I wonder if anyone remembers my dinner parties of yore: After a 60 hour week at work I’d spend all Saturday making a complicated main dish from scratch. As I saw my guests swallowing the food which was gone in minutes, I’d wonder whether those hours of prep were the best use of my time. Would anyone know the difference if I’d simply roasted a chicken? Would they have had a better time?

An actor friend immediately related to this. It takes hours and sometimes days to set up what becomes just a few minutes of film. Does the general public get the nuances? Do they add up to an Oscar or a great review?

photog shooting living roomIt’s the same with still editorial photo shoots. You warn homeowners that it could take all day to get three good shots of a single room after a team styles and lights each to perfection. The homeowner is baffled. Do those who see the result in a magazine or online realize the effort that went into what’s on the page? Are the editors trying to impress their readers or other editors?

photog shooting modelA friend who works with models says some will tell her, as they arrive on a job, “I’ll be done in an hour, right? I’m meeting a friend.” She’ll tell them “Cancel your date; you’ll be here for hours.” The results are in catalogs and on Instagram and in fashion magazines. Had the session been shot in a flash would anyone be the wiser?

Too much time spent on a project must be treated like shoes that don’t fit: More than annoying but forget it and move on. Do you always spend the right amount of time for each task? Do you feel that there are some elements of a project you could deep six and nobody would know the difference? Are some projects time sponges and there’s nothing you can do about it?

shoes that hurt

 

Service of Auctions: Charitybuzz Says A Lot

April 23rd, 2015

Categories: Auctions, Charity, Customer Care, Customer Service

Auction

You don’t need to have skin in the game to find the sport of following auction sales thrilling; though to covet something and watch what happens to its price is exhilarating and nail-biting. Look at EBay’s success.

I wanted you to know about another online auction—Charitybuzz–that I became charitybuzz try thisintimately familiar with as part of a New York Women in Communications [NYWICI] Foundation committee to grow the scholarship fund. Charitybuzz is a brilliant business concept providing a seamless way to raise money for nonprofit organizations around the world from the African Rainforest Conservancy to the Zimmer Children’s Museum. The lots generally offer experiences rather than objects.

The partnership with NYWICI works well as the organization knows industry personalities–broadcast celebrities, editors in chief, CEOs of international marketing/advertising/PR agencies and cutting edge corporations for example—who generously give of their time. Wealthy bidders fly thousands of miles–and pay–to meet a star or business guru over lunch, breakfast or coffee for an hour or two or to give their son or daughter the experience of counsel from the C-Suite in their offspring’s dream industry. One of the lot headlines offers to ”Jump Start Your Career With a Summer Job at Publicis Worldwide North America.” A gift for the woman who has everything is a ticket to the Glamour Magazine’s Women of the Year event. You have until May 5th to bid on the lots in the NYWICI Foundation auction.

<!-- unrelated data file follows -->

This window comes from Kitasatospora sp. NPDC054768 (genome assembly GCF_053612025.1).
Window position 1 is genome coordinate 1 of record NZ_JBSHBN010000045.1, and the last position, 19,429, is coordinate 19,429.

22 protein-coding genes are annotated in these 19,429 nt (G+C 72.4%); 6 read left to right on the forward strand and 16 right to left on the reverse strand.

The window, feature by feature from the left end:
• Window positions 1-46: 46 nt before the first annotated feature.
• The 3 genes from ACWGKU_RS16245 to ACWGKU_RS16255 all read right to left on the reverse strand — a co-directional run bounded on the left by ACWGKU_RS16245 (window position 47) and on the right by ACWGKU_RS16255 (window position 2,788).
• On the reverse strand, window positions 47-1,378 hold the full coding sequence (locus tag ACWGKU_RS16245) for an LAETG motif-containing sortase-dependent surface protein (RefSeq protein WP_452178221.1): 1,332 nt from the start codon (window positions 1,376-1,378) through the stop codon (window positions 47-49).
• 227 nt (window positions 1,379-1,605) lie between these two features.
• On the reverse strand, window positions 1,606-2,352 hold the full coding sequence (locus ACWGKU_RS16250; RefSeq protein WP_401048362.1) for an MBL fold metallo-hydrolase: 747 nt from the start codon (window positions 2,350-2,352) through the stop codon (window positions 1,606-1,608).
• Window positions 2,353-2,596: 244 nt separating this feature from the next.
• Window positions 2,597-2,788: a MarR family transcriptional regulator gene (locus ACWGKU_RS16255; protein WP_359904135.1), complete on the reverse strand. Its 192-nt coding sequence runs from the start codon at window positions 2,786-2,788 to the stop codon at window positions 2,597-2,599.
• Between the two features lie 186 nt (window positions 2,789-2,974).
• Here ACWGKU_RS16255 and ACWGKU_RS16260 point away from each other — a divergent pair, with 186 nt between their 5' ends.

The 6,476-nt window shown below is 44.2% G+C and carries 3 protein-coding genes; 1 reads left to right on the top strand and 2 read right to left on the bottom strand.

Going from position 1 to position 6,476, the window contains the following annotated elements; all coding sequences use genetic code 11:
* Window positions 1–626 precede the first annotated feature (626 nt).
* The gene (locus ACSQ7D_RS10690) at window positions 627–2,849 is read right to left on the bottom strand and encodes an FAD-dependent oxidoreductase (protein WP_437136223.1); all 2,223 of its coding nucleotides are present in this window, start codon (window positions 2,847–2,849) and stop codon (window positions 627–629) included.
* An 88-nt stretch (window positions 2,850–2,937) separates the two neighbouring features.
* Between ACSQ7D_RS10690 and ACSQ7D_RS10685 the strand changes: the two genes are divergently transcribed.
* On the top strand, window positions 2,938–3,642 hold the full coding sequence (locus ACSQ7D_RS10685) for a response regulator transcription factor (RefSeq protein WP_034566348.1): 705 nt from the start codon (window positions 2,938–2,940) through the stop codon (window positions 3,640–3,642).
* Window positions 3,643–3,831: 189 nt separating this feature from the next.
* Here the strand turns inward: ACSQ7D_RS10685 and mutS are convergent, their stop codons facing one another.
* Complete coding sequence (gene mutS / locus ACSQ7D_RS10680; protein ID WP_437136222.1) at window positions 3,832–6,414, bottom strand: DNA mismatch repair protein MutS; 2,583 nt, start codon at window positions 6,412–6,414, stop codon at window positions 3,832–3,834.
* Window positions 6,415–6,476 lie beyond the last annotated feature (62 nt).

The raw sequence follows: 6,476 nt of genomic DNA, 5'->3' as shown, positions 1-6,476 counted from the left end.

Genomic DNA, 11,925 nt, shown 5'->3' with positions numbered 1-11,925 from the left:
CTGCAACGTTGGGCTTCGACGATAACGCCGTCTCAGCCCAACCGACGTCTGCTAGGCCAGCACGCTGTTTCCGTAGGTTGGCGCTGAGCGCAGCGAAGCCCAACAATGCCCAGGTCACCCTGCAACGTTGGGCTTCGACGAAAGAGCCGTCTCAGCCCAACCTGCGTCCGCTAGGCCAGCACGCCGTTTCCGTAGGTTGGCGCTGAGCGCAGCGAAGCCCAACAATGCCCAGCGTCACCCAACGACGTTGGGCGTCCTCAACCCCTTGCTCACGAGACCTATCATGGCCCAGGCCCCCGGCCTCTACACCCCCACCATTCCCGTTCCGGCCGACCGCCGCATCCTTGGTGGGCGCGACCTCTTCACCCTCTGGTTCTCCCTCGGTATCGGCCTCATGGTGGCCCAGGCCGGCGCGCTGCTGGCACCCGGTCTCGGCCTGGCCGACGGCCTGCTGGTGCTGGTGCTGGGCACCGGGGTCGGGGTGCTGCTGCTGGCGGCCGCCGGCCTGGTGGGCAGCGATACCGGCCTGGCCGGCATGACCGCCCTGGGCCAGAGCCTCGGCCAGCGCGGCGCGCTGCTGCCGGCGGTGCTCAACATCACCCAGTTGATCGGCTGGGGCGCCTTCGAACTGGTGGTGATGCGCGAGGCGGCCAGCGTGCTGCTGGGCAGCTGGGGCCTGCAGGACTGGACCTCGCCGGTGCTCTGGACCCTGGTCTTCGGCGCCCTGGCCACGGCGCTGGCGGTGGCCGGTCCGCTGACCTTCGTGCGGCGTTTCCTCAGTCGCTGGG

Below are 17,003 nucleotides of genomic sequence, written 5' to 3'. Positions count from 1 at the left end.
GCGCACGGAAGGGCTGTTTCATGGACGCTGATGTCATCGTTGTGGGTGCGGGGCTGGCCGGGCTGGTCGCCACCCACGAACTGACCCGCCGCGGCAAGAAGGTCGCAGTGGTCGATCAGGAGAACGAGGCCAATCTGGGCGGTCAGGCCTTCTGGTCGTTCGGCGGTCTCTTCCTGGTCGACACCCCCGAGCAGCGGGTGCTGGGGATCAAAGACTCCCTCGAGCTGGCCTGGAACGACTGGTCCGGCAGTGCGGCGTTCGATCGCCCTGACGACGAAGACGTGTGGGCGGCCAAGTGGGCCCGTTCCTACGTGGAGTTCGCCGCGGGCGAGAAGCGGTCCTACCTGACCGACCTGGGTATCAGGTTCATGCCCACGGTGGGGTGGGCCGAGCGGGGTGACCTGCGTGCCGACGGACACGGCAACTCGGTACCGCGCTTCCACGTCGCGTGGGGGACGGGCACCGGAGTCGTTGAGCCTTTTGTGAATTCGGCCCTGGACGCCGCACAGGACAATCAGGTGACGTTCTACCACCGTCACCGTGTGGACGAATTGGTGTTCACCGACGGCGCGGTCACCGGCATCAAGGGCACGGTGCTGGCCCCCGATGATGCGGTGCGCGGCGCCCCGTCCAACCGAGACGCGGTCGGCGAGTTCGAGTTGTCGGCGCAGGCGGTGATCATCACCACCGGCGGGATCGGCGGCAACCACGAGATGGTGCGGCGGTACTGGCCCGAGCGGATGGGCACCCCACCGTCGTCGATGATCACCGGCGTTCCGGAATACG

NYWICI Foundation logoLast year this committee made $80,000 for the scholarship fund, after Charitybuzz took its percentage. It earns every cent. The staff introduced us to some top lots; kept meticulous records from past and current auctions to save us time; informed the 100,000 high net worth bidders in its database about our auction and continues to promote it—and that’s just for starters. Our contact was Logan Holzman, auction specialist, who is smart, responsive, and incredibly quick. She’s an unmatched multitasker and has a great sense of humor. We tossed hundreds of balls at her with hard deadlines looming and she didn’t drop one.

farm auction 1The first auctions I ever attended were on the prairies of North Dakota where it didn’t take long for me to learn that the fellows in overalls, when overalls weren’t fashionable, were millionaire farmers. I was an apprentice to a secondhand furniture dealer who took me with him to find the pieces he’d refinish and sell. There were no TJ Maxx stores at the time. The cheapest new furniture available was badly made, ugly and overpriced. Newly married with no budget for furniture, the solid oak chairs and tables were a good option. I left behind the last of my North Dakota Farmhouse Collection—the 50 cent chair–on a move two months ago. That name for the chair was a misnomer if you add the cost of the stain, sandpaper, steel wool and sweat applied to spruce it up.

Sotheby's auctionWhen I was an editor at Art & Antiques Magazine I went to countless auction previews and for years haunted auction house exhibits to see remarkable art and furniture destined for private hands. Along the way I’ve also bought art and antiques at my share of auctions—both silent and standard.

The first auction item I bid on and wanted so badly to own–but that got away–was a pew from an old church that looked a little like the one in the photo below. I also remember buying some amazing bargains and incredible furniture and accessories. How about you?  Have you followed, participated in or attended a thrilling auction?

The "fish" that got away.

The “fish” that got away.